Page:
The House of Representatives voted Wednesday to gut the Stream Protection Rule, which prevents coal companies from duping mining waste into local streams. The environmental regulations on coal mining also required companies to test the quality of water that their mining operations could affect and to restore streams that were damaged by coal mining operations.
The vote to kill the Stream Protection Rule sends the resolution to the Senate. If it clears the Senate, which took up the resolution to dismantle the rule on Wednesday night, President Donald Trump is expected to sign it.
The Stream Protection Rule went into effect in December, just before President Obama left office. Environmental groups have hailed the rule as necessary to ensure coal mining does not interfere with access to clean water. The purpose of the rule was simple: to prevent coal companies from dumping waste in local waterways.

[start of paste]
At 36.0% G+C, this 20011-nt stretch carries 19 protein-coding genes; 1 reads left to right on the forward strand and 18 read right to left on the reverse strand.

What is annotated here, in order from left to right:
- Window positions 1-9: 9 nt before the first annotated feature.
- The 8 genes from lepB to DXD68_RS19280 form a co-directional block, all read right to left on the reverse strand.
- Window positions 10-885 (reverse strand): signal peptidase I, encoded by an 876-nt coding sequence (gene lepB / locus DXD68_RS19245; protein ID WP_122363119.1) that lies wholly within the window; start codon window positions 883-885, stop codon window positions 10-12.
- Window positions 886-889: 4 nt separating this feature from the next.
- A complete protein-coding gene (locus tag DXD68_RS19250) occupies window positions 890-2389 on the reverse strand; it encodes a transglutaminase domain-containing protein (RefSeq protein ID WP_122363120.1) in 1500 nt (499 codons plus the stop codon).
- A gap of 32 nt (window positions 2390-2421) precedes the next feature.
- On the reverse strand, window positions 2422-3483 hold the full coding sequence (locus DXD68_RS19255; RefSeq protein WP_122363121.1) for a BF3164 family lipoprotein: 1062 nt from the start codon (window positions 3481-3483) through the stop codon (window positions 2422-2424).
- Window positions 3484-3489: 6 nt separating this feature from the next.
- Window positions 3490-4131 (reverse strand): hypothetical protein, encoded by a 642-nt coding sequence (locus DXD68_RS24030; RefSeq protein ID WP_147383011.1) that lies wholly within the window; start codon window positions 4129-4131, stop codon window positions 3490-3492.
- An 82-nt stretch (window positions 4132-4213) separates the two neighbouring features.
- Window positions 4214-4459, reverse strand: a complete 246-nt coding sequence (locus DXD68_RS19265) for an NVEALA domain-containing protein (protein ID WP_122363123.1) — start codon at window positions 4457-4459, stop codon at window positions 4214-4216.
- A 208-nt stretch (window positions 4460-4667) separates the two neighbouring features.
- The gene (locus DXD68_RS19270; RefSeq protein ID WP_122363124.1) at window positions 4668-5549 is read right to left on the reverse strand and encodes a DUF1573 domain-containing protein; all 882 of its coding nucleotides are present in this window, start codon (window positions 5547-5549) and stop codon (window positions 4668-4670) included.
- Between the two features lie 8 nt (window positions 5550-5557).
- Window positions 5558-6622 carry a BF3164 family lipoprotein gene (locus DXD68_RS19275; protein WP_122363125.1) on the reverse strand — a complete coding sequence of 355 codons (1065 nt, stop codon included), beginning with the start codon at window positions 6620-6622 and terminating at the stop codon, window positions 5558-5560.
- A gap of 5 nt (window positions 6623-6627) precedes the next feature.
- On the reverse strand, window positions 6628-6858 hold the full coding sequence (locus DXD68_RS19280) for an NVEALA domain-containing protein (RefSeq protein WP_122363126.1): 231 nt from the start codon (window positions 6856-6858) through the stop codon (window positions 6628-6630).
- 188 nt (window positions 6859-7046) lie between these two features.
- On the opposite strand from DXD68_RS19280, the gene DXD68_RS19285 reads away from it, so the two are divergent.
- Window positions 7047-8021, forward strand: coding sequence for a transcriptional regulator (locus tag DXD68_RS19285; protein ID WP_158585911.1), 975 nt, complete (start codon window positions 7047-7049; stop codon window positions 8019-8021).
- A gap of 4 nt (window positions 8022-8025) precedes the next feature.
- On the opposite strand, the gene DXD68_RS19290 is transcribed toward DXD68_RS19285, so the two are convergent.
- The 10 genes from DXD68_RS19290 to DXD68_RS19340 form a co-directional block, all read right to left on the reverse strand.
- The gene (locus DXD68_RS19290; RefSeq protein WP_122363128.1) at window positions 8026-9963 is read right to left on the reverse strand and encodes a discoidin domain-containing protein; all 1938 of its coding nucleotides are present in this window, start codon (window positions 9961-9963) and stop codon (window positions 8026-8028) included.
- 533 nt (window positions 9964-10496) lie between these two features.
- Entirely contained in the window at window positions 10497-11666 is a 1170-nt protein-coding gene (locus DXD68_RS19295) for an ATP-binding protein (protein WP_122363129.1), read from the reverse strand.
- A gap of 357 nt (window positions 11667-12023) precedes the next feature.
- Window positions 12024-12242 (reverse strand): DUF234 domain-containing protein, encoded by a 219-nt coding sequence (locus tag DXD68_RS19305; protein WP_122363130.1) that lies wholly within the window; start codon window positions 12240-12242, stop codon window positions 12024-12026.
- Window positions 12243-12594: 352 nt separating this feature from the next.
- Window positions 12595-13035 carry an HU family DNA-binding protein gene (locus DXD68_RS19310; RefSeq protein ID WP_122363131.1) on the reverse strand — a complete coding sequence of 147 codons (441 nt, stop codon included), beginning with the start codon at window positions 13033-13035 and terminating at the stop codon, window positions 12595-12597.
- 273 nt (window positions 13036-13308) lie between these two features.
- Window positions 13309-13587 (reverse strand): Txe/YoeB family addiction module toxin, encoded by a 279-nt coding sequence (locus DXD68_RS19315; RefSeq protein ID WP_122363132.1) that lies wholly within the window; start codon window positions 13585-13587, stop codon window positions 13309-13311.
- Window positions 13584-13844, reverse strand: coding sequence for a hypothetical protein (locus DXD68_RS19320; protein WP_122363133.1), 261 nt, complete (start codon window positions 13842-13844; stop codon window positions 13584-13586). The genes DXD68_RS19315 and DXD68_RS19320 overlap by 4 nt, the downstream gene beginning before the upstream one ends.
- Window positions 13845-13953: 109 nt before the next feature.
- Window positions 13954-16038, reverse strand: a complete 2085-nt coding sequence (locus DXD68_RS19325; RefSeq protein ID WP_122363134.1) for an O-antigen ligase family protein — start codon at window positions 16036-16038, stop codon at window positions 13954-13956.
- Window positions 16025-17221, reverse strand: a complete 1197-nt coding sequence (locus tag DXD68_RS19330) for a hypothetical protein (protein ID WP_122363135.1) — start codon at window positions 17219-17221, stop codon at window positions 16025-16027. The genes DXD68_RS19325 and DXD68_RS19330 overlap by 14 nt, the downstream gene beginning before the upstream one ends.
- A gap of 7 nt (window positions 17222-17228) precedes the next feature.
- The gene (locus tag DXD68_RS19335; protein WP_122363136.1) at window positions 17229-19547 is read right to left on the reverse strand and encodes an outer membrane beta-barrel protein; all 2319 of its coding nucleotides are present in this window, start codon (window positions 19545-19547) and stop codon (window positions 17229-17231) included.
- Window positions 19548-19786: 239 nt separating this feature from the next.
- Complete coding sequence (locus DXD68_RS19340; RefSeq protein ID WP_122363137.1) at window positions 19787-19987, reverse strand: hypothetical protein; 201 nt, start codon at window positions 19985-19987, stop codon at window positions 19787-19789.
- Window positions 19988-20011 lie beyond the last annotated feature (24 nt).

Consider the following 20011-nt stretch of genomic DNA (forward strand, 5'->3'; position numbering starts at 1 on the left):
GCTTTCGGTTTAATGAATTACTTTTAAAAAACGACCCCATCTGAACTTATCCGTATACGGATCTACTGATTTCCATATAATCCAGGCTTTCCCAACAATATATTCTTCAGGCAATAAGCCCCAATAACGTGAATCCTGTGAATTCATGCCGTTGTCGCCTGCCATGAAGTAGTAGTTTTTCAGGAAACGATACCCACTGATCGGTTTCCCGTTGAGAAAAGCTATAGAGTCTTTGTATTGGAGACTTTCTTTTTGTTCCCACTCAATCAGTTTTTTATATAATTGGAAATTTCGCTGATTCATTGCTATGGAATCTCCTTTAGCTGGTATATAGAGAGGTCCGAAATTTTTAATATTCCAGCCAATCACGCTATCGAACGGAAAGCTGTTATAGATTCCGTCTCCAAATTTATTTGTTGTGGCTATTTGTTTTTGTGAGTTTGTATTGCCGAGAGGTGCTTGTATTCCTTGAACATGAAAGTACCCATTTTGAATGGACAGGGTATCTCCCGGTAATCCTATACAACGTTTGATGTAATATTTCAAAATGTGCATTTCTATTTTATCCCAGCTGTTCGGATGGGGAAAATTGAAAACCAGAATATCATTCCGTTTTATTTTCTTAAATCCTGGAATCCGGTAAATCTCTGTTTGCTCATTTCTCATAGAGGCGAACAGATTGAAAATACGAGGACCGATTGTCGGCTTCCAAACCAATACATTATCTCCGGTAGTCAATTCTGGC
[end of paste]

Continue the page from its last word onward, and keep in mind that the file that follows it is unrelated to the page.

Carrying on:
The Interior Department said that the rule would protect 6,000 miles of streams and 52,000 acres of forests, preventing coal-mining waste from being dumped into nearby waters. The rule maintains a long-established 100-foot buffer zone that blocks coal mining near streams, but imposes stricter guidelines for exceptions to the 100-foot rule.
House Republicans pushed back against the Stream Protection Rule calling it a job killer, despite Department of Interior reports that the rule had the possibility to create jobs, while leading to modest job loss in the coal mining industry.
What this means for Americans who get their fresh water from streams and rivers is more pollution. The repeal of this rule would allow coal-mining operations to dispose of waste more freely, putting clean water at risk.